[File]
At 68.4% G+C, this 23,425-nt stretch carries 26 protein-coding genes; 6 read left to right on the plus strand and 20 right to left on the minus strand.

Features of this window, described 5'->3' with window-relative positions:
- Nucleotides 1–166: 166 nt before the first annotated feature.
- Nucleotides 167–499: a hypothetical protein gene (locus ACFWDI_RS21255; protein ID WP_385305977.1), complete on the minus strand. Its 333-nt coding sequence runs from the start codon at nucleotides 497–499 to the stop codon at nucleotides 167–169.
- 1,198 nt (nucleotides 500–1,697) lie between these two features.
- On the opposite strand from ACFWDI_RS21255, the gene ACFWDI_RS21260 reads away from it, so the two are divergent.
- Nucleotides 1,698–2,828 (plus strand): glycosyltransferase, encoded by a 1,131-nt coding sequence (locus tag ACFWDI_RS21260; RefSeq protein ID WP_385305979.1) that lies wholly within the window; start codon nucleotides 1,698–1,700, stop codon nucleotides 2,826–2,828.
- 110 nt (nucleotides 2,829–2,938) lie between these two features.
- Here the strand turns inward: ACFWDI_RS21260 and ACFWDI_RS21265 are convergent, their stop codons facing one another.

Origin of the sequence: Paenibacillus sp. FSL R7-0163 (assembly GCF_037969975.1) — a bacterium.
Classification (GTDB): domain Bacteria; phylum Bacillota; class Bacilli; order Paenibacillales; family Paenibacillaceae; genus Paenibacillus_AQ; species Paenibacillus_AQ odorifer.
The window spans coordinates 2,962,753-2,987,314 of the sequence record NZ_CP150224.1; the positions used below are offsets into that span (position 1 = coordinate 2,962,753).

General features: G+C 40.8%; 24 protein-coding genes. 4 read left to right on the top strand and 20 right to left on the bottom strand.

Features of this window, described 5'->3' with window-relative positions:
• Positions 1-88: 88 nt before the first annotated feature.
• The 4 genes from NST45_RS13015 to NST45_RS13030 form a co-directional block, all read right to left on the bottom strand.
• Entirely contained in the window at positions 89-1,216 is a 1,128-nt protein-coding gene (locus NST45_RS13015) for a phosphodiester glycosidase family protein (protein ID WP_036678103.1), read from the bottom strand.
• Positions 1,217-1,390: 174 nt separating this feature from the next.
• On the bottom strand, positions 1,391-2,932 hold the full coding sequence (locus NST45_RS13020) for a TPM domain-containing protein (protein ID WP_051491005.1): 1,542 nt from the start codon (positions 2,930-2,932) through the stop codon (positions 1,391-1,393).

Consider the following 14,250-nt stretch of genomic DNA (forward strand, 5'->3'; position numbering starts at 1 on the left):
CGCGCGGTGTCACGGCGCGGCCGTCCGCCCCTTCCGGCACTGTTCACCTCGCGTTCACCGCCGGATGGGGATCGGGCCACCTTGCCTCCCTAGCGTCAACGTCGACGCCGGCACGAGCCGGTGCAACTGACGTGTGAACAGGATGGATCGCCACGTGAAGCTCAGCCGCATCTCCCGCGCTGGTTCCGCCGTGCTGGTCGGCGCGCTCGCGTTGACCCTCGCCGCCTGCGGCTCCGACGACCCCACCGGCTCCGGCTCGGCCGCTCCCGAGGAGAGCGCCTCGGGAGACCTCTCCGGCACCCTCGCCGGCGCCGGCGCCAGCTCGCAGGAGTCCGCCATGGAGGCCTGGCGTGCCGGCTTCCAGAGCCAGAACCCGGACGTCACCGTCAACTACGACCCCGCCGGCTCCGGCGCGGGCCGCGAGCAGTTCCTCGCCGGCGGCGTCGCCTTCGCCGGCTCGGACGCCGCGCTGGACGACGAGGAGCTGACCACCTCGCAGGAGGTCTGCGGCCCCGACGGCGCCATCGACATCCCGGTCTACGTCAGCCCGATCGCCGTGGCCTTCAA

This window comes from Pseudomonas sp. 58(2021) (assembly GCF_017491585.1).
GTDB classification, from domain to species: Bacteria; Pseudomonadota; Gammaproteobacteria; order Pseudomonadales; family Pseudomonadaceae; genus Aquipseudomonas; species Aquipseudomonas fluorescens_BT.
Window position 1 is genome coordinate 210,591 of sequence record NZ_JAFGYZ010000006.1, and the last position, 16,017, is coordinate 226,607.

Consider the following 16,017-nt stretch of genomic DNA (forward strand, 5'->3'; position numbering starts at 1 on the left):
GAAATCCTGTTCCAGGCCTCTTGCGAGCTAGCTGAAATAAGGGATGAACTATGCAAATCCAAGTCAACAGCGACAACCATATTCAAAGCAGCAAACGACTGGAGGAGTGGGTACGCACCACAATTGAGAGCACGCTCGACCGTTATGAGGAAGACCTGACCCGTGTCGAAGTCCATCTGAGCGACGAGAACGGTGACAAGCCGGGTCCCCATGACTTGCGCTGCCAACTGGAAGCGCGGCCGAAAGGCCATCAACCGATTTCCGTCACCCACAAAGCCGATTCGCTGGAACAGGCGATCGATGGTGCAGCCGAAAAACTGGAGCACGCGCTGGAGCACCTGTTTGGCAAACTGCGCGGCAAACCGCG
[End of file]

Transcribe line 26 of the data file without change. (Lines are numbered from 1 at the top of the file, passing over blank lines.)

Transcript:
GAAATCCTGTTCCAGGCCTCTTGCGAGCTAGCTGAAATAAGGGATGAACTATGCAAATCCAAGTCAACAGCGACAACCATATTCAAAGCAGCAAACGACTGGAGGAGTGGGTACGCACCACAATTGAGAGCACGCTCGACCGTTATGAGGAAGACCTGACCCGTGTCGAAGTCCATCTGAGCGACGAGAACGGTGACAAGCCGGGTCCCCATGACTTGCGCTGCCAACTGGAAGCGCGGCCGAAAGGCCATCAACCGATTTCCGTCACCCACAAAGCCGATTCGCTGGAACAGGCGATCGATGGTGCAGCCGAAAAACTGGAGCACGCGCTGGAGCACCTGTTTGGCAAACTGCGCGGCAAACCGCG